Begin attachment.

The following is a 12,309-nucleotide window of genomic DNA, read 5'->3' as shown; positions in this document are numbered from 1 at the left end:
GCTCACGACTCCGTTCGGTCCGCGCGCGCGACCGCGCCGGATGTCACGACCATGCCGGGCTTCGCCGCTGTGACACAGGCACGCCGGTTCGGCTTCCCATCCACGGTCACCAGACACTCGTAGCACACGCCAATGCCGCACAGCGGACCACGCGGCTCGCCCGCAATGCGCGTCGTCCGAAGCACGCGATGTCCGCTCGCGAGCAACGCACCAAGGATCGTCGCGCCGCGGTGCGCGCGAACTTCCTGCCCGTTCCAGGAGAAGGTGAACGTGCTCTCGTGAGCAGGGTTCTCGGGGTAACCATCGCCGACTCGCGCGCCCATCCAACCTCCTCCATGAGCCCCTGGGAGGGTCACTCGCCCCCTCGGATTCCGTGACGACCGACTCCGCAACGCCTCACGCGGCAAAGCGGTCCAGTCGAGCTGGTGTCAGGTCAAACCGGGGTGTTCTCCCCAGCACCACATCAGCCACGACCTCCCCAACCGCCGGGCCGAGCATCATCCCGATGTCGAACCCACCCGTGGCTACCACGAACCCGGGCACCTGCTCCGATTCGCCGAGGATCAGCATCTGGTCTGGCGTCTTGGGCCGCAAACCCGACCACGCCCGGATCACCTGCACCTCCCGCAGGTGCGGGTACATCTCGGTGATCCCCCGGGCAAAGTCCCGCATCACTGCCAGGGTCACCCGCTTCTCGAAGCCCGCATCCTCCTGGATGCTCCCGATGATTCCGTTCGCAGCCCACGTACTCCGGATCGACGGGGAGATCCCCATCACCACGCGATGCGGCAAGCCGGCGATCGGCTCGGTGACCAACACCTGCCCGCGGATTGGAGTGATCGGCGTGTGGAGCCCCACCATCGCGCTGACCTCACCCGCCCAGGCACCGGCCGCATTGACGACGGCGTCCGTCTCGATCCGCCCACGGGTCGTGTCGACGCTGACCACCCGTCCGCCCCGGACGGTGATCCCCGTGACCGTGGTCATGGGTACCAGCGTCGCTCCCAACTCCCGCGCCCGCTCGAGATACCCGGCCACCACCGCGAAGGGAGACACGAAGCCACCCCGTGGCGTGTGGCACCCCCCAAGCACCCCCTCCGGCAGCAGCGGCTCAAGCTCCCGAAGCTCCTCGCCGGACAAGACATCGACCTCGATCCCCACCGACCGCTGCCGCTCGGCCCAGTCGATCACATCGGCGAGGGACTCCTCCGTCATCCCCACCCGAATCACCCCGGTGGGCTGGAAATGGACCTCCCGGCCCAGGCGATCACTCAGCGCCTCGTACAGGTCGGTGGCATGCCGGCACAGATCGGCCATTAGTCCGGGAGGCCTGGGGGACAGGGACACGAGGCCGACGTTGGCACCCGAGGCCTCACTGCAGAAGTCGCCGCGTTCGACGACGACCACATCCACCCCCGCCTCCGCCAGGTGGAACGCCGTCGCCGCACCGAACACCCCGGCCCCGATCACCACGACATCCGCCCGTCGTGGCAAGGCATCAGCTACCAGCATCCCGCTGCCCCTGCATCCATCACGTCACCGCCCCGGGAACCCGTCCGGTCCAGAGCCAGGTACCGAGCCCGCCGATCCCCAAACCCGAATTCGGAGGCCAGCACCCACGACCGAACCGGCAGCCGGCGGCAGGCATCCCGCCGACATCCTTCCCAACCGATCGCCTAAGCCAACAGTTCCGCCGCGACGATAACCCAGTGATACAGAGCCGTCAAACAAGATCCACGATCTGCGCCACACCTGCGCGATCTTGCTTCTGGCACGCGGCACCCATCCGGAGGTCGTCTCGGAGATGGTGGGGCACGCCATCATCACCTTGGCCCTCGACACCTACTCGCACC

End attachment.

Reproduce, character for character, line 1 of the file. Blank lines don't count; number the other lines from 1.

The following is a 12,309-nucleotide window of genomic DNA, read 5'->3' as shown; positions in this document are numbered from 1 at the left end: